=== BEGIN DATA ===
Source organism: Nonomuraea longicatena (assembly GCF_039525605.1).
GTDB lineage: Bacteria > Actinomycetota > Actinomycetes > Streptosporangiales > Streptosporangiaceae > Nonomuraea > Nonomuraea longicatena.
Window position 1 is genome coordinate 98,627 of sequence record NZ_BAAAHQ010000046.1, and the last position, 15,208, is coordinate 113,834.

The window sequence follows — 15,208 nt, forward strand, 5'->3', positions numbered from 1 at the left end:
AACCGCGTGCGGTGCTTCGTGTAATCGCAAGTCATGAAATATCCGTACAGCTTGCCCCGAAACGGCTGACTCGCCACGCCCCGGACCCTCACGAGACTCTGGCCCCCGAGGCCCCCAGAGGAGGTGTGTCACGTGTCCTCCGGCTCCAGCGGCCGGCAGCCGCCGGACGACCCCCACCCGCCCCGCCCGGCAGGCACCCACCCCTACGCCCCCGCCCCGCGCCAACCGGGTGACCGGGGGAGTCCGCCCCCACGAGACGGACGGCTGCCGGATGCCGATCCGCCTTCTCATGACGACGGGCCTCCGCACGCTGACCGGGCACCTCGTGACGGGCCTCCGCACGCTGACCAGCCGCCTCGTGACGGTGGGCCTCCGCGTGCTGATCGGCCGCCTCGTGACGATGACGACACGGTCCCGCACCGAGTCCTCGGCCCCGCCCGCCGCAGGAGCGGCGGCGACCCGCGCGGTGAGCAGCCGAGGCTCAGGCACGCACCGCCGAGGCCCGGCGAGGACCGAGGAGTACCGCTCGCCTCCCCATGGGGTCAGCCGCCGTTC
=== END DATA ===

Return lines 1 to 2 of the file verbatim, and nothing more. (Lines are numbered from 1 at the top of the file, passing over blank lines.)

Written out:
Source organism: Nonomuraea longicatena (assembly GCF_039525605.1).
GTDB lineage: Bacteria > Actinomycetota > Actinomycetes > Streptosporangiales > Streptosporangiaceae > Nonomuraea > Nonomuraea longicatena.